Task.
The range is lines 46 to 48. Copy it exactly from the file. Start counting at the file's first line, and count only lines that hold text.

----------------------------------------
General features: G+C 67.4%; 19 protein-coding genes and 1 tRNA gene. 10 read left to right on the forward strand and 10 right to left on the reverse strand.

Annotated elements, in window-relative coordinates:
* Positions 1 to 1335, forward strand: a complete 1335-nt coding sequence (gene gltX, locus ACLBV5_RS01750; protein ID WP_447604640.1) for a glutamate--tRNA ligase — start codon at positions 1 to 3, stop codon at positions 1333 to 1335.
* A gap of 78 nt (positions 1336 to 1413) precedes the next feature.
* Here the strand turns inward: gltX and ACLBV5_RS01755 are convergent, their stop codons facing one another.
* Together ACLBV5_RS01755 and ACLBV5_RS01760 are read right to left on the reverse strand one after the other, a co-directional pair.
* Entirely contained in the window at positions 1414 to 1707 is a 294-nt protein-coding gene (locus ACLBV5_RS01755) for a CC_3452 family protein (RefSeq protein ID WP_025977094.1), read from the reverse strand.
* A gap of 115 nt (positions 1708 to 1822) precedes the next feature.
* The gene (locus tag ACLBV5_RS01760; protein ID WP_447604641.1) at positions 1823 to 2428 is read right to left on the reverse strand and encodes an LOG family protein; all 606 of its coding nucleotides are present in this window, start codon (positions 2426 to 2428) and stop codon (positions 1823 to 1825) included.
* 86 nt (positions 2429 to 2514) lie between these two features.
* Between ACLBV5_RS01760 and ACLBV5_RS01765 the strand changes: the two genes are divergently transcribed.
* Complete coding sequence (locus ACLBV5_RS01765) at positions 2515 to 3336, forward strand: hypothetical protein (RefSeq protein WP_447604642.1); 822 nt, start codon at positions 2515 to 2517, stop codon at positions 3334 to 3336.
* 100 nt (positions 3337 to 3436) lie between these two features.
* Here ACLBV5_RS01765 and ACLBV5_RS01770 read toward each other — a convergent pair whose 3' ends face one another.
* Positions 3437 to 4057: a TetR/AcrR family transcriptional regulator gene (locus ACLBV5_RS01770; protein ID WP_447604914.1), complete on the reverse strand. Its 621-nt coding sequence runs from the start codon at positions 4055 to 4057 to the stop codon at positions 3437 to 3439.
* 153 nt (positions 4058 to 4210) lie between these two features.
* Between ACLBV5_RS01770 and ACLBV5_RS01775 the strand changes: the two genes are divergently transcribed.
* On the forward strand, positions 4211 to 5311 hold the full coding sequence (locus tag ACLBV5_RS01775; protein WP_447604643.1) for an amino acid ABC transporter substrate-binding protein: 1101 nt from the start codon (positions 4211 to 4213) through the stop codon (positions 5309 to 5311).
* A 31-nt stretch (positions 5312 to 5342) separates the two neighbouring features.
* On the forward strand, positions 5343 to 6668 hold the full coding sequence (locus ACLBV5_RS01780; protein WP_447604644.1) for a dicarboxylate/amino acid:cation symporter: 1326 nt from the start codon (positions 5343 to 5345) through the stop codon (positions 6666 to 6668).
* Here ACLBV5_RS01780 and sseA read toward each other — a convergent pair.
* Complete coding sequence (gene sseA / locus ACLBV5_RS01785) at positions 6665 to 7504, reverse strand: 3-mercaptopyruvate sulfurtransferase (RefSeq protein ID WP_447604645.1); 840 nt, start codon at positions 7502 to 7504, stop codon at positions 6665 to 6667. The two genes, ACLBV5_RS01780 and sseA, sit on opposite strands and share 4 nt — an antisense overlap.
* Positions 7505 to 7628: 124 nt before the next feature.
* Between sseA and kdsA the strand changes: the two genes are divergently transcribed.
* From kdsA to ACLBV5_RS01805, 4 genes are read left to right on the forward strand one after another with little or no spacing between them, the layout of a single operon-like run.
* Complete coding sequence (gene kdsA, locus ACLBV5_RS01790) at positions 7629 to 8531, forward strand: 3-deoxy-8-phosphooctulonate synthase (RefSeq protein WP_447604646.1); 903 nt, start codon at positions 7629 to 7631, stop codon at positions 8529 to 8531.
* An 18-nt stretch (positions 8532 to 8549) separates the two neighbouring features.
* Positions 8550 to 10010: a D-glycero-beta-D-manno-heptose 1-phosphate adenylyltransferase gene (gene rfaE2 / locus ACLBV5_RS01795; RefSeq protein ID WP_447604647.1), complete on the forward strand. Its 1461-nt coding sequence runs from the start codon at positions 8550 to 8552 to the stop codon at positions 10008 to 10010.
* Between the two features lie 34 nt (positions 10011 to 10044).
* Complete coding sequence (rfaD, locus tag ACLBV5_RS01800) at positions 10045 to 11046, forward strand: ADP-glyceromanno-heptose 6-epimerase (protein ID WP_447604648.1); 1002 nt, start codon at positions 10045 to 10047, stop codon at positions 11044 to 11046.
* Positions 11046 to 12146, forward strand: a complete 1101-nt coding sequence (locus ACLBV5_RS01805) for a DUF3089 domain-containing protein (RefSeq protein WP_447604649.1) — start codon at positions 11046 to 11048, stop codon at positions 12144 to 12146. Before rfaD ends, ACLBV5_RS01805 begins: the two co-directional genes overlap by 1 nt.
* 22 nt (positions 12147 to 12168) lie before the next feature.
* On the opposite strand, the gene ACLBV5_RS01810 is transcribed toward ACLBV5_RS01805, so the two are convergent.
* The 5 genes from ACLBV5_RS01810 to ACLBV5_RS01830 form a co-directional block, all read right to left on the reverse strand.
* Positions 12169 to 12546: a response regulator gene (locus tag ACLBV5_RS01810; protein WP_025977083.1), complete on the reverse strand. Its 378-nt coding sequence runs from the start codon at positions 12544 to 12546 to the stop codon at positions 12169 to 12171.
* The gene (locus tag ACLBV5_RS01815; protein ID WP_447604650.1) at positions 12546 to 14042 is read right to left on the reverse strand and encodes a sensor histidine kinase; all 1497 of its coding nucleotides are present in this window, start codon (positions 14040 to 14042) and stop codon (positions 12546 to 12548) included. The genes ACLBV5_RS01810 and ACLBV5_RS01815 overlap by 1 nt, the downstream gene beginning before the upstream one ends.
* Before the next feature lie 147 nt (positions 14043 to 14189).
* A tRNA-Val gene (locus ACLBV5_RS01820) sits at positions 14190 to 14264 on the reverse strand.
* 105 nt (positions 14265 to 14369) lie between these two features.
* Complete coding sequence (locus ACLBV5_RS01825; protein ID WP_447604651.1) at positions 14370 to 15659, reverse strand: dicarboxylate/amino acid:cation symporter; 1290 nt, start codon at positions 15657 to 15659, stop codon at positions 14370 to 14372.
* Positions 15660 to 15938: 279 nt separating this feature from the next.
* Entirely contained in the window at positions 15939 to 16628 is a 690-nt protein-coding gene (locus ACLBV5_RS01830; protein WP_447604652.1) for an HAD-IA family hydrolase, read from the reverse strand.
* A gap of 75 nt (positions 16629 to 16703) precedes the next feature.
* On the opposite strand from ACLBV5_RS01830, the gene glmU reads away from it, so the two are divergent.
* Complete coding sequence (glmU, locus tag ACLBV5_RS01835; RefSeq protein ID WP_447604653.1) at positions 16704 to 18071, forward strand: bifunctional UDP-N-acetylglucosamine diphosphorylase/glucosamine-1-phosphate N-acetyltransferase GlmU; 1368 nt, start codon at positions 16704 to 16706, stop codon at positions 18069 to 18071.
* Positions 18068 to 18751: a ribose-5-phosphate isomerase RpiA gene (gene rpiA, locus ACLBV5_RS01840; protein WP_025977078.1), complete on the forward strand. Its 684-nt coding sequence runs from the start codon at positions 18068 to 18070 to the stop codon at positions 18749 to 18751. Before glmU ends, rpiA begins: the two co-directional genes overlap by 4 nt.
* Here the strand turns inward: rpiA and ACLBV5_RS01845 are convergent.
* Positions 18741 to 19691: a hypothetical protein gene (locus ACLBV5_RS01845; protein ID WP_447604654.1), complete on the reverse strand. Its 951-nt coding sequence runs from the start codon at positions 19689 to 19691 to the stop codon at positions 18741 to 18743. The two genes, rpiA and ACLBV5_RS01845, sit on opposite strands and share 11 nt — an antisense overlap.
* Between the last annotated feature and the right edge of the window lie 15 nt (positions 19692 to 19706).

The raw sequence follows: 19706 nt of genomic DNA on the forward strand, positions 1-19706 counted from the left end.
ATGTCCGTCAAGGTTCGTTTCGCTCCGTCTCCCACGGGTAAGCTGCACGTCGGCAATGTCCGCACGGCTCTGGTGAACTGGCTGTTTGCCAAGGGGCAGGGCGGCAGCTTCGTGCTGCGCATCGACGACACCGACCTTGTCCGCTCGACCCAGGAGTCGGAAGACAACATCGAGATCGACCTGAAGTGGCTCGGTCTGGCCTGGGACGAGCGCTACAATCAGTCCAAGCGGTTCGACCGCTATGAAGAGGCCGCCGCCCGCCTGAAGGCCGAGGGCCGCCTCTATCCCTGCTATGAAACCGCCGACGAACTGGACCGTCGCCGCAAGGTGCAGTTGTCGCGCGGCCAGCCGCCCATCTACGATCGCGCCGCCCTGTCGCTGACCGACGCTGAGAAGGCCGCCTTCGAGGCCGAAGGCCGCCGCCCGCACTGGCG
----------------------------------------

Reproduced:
* Positions 18068 to 18751: a ribose-5-phosphate isomerase RpiA gene (gene rpiA, locus ACLBV5_RS01840; protein WP_025977078.1), complete on the forward strand. Its 684-nt coding sequence runs from the start codon at positions 18068 to 18070 to the stop codon at positions 18749 to 18751. Before glmU ends, rpiA begins: the two co-directional genes overlap by 4 nt.
* Here the strand turns inward: rpiA and ACLBV5_RS01845 are convergent.
* Positions 18741 to 19691: a hypothetical protein gene (locus ACLBV5_RS01845; protein ID WP_447604654.1), complete on the reverse strand. Its 951-nt coding sequence runs from the start codon at positions 19689 to 19691 to the stop codon at positions 18741 to 18743. The two genes, rpiA and ACLBV5_RS01845, sit on opposite strands and share 11 nt — an antisense overlap.